Asked what disinfectants they use in the aviary, they replied that F10 is used for most things, but they also use iodine based anti bacterial solutions such as Vanodine from time to time. Given these two excellent products, plus the anti-mite treatments already described, do a lot to ensure the continuing health of their stock, and contributes to the maintenance of breeding vigour.

The penultimate question referred to show matters generally. Tom said that he they are very keen to keep their potential show birds in good condition before and throughout the show season. For this reason, they keep a close check on all such birds, and if he sees a bird with a roughened tail feather, he immediately takes steps to straighten it, using hot water. He feels that failing to do so is inviting further damage, and so tries to nip all such problems in the bud as quickly as possible. He also advised that the application of a silk cloth to the plumage of show birds can do much to enhance the appearance with an attractive sheen.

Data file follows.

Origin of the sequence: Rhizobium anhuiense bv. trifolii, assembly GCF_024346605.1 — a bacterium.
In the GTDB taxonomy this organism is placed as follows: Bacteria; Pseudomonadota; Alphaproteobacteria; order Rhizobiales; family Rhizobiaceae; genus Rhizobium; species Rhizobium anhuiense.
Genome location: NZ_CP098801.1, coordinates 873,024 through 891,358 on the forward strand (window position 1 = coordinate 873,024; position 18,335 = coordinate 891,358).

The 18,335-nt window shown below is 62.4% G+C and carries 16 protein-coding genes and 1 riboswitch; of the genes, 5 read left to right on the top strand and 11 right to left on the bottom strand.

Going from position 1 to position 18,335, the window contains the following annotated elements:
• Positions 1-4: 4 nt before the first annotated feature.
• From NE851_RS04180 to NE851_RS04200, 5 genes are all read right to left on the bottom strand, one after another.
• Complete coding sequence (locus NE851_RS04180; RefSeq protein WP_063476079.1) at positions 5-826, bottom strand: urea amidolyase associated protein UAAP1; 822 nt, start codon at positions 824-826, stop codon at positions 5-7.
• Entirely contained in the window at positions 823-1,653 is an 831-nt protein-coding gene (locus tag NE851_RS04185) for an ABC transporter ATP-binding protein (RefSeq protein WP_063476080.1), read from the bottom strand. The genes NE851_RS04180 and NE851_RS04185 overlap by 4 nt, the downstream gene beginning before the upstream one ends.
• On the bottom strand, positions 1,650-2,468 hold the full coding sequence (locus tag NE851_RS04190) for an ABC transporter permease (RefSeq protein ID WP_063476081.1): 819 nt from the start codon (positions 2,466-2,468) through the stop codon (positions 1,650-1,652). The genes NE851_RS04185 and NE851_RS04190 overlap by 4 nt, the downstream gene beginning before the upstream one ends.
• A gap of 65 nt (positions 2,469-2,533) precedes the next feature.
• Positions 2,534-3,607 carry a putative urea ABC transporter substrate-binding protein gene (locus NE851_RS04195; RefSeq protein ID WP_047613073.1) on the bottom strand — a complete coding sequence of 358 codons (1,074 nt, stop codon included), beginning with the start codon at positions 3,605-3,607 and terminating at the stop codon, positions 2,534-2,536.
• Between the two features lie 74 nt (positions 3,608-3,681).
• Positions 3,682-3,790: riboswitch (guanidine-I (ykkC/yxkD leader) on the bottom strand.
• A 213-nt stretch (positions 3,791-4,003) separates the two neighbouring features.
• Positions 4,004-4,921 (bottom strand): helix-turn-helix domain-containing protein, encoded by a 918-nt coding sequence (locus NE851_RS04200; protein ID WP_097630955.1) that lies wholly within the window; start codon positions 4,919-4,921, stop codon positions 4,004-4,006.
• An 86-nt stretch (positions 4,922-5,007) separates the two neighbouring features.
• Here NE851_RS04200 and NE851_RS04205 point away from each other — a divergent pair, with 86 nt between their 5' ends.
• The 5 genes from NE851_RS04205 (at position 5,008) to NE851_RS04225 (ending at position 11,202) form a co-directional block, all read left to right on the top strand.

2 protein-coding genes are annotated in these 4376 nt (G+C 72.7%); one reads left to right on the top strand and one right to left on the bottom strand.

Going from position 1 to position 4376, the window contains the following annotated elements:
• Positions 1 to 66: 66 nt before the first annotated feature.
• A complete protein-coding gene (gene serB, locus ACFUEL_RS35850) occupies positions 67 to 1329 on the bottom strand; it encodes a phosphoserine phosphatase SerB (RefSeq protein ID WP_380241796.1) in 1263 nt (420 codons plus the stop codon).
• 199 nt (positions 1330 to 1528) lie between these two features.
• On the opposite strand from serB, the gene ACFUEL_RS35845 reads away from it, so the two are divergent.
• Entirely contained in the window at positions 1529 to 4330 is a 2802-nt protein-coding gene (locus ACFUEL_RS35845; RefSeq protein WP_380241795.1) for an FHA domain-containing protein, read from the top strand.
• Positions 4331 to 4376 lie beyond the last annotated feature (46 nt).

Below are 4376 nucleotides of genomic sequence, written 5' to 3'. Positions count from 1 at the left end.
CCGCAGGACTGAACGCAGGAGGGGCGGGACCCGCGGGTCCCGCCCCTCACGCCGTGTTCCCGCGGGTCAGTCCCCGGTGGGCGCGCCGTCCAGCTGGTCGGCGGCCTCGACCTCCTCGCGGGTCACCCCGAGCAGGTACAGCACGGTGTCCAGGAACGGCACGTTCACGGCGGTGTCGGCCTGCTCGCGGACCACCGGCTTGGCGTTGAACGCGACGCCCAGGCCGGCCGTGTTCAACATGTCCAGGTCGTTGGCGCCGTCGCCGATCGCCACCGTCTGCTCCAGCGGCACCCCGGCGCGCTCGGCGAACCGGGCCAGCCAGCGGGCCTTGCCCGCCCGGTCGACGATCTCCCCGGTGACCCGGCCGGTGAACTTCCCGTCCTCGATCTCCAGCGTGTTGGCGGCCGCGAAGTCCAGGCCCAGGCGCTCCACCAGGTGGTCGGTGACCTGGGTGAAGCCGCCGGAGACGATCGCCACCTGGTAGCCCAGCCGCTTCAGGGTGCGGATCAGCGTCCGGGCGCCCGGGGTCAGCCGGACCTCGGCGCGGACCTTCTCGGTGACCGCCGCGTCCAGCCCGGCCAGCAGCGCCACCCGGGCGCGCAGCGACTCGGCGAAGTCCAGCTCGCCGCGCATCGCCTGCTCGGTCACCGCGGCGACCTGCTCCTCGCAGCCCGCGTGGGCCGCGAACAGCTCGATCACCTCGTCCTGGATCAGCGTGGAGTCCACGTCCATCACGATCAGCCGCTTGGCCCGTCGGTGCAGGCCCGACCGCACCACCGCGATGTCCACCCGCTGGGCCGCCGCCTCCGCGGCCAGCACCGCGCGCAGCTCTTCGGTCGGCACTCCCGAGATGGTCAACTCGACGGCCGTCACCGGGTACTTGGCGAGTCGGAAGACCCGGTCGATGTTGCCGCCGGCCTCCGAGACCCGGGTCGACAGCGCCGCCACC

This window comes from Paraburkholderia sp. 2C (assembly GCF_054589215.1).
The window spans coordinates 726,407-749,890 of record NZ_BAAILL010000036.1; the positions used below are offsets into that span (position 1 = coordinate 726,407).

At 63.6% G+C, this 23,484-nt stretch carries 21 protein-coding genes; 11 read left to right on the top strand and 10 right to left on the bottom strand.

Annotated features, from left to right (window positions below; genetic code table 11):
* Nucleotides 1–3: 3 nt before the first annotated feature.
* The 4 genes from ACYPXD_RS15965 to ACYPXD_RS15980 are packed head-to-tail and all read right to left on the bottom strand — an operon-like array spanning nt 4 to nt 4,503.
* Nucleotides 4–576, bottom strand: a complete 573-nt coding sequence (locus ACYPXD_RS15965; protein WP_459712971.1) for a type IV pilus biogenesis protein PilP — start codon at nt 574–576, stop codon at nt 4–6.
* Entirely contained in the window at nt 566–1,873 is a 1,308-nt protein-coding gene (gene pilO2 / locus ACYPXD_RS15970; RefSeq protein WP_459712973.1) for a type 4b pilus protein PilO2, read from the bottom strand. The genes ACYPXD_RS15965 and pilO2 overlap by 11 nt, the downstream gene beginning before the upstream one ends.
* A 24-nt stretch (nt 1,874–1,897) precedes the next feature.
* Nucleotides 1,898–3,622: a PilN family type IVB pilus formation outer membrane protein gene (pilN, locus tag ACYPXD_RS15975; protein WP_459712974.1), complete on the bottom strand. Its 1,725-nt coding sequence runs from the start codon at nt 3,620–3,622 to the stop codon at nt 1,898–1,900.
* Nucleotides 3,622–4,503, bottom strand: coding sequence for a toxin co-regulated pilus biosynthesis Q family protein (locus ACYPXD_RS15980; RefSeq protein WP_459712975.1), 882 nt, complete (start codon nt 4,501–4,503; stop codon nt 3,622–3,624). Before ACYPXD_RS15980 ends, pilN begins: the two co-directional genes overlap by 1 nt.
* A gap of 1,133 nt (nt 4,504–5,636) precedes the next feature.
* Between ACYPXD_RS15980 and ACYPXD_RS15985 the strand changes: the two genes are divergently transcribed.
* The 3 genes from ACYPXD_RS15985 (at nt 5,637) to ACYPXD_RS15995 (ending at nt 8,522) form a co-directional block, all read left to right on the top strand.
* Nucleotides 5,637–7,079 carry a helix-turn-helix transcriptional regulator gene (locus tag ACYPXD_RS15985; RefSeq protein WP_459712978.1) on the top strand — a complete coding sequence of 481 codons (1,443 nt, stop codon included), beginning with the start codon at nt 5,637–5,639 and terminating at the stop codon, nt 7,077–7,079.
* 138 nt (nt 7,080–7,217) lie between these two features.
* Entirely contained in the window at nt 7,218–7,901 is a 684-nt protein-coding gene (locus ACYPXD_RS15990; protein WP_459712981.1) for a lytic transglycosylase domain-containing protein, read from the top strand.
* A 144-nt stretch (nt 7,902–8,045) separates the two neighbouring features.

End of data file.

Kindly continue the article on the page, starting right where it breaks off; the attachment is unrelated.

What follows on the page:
2009 heralded a further steady progress towards their aims, and Andrew spoke of the type of feather that they prefer. Having referred on occasion to their stud’s underpinning by their Opaline Cinnamons, he explained that neither Tom not he like coarse feathered birds for show, much preferring fine or medium feathered exhibits. Again, he stressed that they decide on their matings primarily for quality and not for colour.

 Finally, Tom was asked whether he had contemplated retiring from the fancy. He strongly asserted that there is no chance of this at all and his intention remain to remain an active fanciers for the rest of his life.

 Dave Herring,  BS Member